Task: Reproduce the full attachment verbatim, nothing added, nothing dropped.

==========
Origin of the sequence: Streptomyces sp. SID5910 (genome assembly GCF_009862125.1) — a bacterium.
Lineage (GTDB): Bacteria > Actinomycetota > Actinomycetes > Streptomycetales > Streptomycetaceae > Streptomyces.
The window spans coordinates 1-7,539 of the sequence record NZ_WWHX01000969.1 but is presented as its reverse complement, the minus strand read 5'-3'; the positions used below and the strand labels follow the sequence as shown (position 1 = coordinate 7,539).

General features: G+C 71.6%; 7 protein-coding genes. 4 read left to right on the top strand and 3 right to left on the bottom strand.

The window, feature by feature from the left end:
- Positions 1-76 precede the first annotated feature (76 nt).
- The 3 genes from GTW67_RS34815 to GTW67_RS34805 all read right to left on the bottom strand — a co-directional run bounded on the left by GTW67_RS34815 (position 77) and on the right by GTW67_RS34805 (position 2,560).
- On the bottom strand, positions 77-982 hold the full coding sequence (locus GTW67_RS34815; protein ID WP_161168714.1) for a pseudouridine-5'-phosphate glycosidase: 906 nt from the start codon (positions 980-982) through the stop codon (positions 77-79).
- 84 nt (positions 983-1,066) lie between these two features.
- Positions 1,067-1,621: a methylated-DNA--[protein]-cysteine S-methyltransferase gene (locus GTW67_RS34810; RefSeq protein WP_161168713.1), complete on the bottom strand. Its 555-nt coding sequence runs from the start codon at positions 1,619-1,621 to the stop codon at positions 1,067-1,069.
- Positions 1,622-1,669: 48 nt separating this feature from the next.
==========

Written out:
Origin of the sequence: Streptomyces sp. SID5910 (genome assembly GCF_009862125.1) — a bacterium.
Lineage (GTDB): Bacteria > Actinomycetota > Actinomycetes > Streptomycetales > Streptomycetaceae > Streptomyces.
The window spans coordinates 1-7,539 of the sequence record NZ_WWHX01000969.1 but is presented as its reverse complement, the minus strand read 5'-3'; the positions used below and the strand labels follow the sequence as shown (position 1 = coordinate 7,539).

General features: G+C 71.6%; 7 protein-coding genes. 4 read left to right on the top strand and 3 right to left on the bottom strand.

The window, feature by feature from the left end:
- Positions 1-76 precede the first annotated feature (76 nt).
- The 3 genes from GTW67_RS34815 to GTW67_RS34805 all read right to left on the bottom strand — a co-directional run bounded on the left by GTW67_RS34815 (position 77) and on the right by GTW67_RS34805 (position 2,560).
- On the bottom strand, positions 77-982 hold the full coding sequence (locus GTW67_RS34815; protein ID WP_161168714.1) for a pseudouridine-5'-phosphate glycosidase: 906 nt from the start codon (positions 980-982) through the stop codon (positions 77-79).
- 84 nt (positions 983-1,066) lie between these two features.
- Positions 1,067-1,621: a methylated-DNA--[protein]-cysteine S-methyltransferase gene (locus GTW67_RS34810; RefSeq protein WP_161168713.1), complete on the bottom strand. Its 555-nt coding sequence runs from the start codon at positions 1,619-1,621 to the stop codon at positions 1,067-1,069.
- Positions 1,622-1,669: 48 nt separating this feature from the next.